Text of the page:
Jake Calkins was vacationing with his family in St. Croix several years ago when the Roseway — a historic fishing and naval yacht — docked and allowed visitors aboard the schooner. This summer he’s returning to the same ship for an ambassador program.

Calkins, a 15-year-old incoming Roseburg High School sophomore, found out about the World Ocean School summer ambassador program when looking for a way to revisit the Roseway, and decided to start filling out applications. He was accepted and will sail out of Boston on Aug. 10 en route to Greenport, Long Island along with 21 other students.

“A summer ambassador is a student who wants to expand and grow as an individual and a team member,” World Ocean School Program Manager Cara James said. “They must have a willingness to step outside their comfort zones, be open to other cultures and lifestyles, have a desire to make new friends from all over the country, have a desire to learn the importance of serving communities, and learn to sail and become an integral part of Roseway’s ship’s company.

“We’re really lucky each year to have groups of students who are so adventurous, curious, and willing to learn,” she said.

Calkins is a Life scout with the Boy Scouts of America, which has helped shape his leadership skills.

“Having leadership skills doesn’t only mean I can help lead, but it’s taught me how to be a good team member,” Calkins said.

Calkins worked at a summer camp last year, where he got to know a lot of people from across the West coast. Through Boy Scouts camp he also earned a sailing badge.

According to James, there will be a diverse group of children from all over New England, a few from Oregon and a few from St. Croix, with four returning students who will be Junior Watch Officers.

“That’ll be cool about the boat, there’ll be people from all over the place,” he said.

James noted that students won’t just be taught what it’s like to be a sailor, they will also have to actively participate in sailing.

“Throughout the course of the program, the crew turns more and more responsibilities over to the students to give them some ownership of the vessel,” she said. “It’s very cool to watch them grow in confidence and comfortability.”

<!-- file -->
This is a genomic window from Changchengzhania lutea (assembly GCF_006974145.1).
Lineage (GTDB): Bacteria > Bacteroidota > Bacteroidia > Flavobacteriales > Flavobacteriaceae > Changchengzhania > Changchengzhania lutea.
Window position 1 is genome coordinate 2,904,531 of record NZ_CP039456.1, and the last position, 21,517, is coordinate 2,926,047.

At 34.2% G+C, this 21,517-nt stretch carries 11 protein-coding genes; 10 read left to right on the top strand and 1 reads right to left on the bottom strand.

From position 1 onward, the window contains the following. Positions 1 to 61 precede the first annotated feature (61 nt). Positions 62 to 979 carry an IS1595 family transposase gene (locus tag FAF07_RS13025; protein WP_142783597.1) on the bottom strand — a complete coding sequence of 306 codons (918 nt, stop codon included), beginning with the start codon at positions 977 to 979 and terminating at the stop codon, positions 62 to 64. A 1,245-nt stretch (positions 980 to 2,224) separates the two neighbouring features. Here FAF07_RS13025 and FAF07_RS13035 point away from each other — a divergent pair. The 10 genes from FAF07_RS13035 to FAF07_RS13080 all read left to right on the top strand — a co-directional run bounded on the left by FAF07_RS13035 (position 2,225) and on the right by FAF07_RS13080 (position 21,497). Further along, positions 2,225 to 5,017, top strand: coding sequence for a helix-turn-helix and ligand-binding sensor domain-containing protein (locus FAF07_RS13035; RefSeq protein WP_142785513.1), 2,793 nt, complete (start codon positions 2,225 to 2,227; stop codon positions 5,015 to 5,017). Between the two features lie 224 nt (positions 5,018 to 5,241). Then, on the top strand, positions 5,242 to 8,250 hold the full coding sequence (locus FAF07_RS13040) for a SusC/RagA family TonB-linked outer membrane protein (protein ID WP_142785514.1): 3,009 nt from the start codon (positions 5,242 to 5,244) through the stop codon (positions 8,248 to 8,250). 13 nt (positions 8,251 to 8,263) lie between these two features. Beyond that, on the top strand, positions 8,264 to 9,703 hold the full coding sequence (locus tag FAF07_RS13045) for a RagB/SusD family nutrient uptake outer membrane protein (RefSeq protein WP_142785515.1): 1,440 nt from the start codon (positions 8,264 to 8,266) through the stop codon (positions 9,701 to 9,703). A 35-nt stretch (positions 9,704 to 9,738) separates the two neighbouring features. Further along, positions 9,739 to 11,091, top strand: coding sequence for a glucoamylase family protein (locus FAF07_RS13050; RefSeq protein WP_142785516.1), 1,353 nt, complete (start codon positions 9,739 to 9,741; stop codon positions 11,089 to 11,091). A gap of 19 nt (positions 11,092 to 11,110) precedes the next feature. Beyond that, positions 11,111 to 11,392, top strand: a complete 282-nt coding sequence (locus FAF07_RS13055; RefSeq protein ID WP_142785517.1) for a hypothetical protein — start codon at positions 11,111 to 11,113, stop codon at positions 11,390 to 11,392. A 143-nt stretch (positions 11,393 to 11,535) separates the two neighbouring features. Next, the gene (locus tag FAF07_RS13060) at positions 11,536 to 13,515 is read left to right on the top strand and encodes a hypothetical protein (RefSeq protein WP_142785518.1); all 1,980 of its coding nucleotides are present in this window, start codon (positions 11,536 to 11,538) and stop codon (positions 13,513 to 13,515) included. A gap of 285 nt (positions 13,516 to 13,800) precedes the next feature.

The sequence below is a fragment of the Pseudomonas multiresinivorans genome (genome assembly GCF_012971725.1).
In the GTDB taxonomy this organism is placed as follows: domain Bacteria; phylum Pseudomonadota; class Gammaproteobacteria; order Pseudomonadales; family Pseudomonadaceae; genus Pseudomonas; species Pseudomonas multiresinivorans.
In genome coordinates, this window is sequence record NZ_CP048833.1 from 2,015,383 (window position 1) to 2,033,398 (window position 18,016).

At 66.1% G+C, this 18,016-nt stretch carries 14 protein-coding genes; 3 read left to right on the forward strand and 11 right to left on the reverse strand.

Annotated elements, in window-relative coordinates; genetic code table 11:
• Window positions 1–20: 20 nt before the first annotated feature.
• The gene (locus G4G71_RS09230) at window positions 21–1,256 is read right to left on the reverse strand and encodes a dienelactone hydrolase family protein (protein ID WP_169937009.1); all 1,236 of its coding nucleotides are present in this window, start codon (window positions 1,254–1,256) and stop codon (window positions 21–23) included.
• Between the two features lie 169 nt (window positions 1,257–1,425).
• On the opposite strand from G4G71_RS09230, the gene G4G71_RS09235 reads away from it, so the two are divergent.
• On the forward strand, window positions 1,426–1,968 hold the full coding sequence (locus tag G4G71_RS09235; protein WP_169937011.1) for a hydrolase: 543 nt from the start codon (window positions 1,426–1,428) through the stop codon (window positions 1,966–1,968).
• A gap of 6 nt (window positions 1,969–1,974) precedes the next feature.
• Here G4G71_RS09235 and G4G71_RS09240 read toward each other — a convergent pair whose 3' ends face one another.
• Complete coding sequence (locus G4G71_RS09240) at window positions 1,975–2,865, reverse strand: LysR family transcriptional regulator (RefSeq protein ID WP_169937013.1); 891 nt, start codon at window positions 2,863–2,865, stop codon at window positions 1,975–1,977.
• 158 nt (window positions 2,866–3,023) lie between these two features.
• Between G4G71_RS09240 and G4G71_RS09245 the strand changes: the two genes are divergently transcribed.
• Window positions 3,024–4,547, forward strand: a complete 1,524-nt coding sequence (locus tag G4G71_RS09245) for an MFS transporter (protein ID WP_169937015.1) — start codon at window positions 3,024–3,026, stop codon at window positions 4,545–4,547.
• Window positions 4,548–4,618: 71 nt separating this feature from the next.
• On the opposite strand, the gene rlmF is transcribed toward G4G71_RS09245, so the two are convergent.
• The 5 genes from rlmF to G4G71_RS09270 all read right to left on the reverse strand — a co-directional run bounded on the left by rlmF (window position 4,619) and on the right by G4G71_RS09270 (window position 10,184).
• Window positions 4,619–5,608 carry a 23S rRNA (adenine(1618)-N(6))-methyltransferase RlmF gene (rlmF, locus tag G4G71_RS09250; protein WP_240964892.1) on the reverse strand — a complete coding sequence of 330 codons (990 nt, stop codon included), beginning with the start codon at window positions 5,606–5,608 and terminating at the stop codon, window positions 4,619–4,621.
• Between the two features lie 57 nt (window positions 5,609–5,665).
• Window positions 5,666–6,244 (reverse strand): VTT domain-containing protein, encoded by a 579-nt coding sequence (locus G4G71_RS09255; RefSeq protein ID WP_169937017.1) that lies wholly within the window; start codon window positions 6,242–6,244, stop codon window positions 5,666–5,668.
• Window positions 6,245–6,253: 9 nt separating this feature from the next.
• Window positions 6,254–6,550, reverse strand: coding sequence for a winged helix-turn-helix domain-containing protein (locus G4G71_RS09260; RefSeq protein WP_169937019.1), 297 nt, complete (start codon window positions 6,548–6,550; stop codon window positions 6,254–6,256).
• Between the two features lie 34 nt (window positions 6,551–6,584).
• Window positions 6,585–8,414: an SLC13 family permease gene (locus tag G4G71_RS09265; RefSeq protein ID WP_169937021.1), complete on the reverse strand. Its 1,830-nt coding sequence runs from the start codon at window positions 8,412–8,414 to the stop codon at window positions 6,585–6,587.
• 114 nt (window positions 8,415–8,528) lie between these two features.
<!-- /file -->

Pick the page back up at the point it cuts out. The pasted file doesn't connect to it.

Roseway will stop at two or three different ports throughout its two-week journey. During those stops, the students will complete volunteer projects such as invasive species removal, bird banding and provide deck tours.

Calkins was most interested in how changing marine history impacted the ship.

“It’s cool how old it is and the history behind it,” Calkins said.

Schooner Roseway was designed as a fishing yacht by John James in 1925 and, despite a limited fishing record, it set a record of 74 swordfish caught in one day in 1934.

In the spring of 1942, Roseway was fitted with a .50-caliber machine gun and assigned to the First Naval District to guide ships through the minefields and anti-submarine netting protecting the harbor. Roseway was retired in 1973 and earned National U.S. Historic Landmark status.

In 1974, the ship was bought by Jim Sharp and Orvil Young and 14 cabins were added to create accommodations for 36 passengers and Roseway served the tourist industry until the late 1990s.

As a response to the attacks in 9/11, Abby Kidder and Dwight Decklemann decided to create a school that would be inspiring and challenging and, in 2002, World Ocean School was formed. The Roseway then underwent an 18-month long restoration and embarked on is maiden voyage as the World Ocean School in the summer of 2005.

“As an Ambassador of Roseway this summer, you will be trained to be an integral part of Roseway’s crew,” Jake’s acceptance letter read. “You will be expected to work hard and represent World Ocean School, both on board and on shore.”

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Education Reporter

Sanne Godfrey is the education reporter for The News-Review.

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